For hundreds of years, the Lord Chamberlain‘s office had the ability to censor any plays or performances they wanted. They were able to control the means of production and would send monitors to make sure that no one changed the script.
Creativity was stunted. As a play writer or performer, you weren’t allowed the freedom to explore the edges, to see what might work. You had to stick with what was proven and accepted.
Until a ruckus maker in the 1960’s named Viola Spolin brought a new set of games to performers. She would have the performers improvise characters and scenes on the spot. That forward motion was taken to a new level in the 70’s with Keith Johnstone by challenging directors to recognize the value of breaking the script.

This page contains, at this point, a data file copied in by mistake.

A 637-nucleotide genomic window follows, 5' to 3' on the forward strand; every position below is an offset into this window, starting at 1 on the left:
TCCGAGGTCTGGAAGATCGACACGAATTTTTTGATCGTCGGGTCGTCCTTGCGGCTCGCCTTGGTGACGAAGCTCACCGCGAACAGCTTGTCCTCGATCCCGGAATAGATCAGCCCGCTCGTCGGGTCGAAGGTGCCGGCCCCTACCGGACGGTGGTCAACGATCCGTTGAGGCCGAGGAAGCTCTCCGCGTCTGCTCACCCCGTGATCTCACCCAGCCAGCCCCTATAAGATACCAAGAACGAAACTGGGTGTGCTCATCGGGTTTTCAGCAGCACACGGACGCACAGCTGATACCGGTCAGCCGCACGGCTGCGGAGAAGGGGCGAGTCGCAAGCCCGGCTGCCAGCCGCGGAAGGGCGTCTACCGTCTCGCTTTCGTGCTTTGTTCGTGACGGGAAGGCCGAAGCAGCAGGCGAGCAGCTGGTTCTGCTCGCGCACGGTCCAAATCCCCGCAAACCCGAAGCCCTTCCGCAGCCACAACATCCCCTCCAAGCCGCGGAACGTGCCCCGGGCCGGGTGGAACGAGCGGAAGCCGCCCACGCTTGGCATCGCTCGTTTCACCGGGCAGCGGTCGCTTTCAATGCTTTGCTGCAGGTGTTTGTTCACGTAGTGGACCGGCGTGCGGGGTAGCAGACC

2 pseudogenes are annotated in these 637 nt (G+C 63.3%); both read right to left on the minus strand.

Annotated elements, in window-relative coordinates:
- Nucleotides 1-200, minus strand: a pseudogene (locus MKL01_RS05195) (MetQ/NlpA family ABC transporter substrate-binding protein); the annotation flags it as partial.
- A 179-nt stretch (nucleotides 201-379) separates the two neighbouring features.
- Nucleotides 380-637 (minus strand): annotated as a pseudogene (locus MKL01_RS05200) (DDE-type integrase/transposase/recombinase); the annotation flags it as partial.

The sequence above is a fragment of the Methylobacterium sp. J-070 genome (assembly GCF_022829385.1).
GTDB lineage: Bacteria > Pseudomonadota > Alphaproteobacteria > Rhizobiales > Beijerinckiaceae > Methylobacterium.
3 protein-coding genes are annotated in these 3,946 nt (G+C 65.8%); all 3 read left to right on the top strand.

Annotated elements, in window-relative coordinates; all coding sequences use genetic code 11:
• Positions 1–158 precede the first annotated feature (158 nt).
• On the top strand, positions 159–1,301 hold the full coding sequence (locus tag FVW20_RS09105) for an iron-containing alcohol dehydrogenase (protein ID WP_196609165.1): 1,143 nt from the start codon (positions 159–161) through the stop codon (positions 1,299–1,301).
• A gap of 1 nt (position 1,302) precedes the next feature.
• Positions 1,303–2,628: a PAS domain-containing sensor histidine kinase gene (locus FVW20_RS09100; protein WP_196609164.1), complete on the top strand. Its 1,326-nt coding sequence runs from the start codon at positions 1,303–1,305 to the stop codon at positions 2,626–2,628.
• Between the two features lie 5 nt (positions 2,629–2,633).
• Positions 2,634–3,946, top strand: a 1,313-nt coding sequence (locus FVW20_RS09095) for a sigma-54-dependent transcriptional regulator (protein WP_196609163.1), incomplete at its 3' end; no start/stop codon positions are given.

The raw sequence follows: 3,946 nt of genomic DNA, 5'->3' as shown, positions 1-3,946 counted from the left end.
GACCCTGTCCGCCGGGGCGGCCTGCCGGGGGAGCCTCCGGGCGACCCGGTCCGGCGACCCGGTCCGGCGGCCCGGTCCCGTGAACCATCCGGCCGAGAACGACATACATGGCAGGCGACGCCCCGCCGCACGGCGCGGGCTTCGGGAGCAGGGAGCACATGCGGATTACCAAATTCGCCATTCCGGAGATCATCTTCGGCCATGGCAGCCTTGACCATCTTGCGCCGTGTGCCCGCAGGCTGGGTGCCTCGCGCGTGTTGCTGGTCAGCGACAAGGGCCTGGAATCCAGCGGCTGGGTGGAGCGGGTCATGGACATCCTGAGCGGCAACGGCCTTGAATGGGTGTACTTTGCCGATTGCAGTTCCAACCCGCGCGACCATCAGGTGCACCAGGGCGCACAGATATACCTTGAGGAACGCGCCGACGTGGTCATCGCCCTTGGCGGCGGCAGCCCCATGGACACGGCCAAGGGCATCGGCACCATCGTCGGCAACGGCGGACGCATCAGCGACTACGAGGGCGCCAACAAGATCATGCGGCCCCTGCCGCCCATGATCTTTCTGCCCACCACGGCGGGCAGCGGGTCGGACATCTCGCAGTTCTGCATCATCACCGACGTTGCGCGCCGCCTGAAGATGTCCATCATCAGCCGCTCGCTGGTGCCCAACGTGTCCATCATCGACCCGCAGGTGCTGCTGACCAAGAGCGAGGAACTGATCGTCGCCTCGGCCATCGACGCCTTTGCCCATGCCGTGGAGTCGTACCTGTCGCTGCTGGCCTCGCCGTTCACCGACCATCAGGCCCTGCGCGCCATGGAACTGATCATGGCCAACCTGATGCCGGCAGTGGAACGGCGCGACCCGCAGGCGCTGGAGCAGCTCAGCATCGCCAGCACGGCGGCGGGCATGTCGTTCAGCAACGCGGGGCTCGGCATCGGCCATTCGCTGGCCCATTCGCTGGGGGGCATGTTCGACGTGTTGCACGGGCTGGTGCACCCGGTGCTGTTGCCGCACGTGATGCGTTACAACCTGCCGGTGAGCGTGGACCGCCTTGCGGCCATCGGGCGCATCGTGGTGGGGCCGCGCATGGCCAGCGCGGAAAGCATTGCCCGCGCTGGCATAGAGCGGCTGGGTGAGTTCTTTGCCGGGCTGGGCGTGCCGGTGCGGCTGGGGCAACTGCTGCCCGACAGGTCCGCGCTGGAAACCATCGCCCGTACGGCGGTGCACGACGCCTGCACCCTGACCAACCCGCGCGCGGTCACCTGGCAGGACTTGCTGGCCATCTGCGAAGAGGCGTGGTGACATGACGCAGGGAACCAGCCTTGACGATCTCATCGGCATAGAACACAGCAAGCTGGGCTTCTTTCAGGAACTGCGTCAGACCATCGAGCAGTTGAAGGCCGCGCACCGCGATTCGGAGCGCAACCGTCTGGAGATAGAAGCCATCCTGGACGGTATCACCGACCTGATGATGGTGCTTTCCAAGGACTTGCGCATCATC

And with that, improv was born.
Precisely because they went off script and went against the status-quo, they were able to do something remarkable, something totally different. They brought the element of surprise.
That’s the magic.
We don’t know what is coming next but when we are willing to show up and play are parts, we are able to create magic too.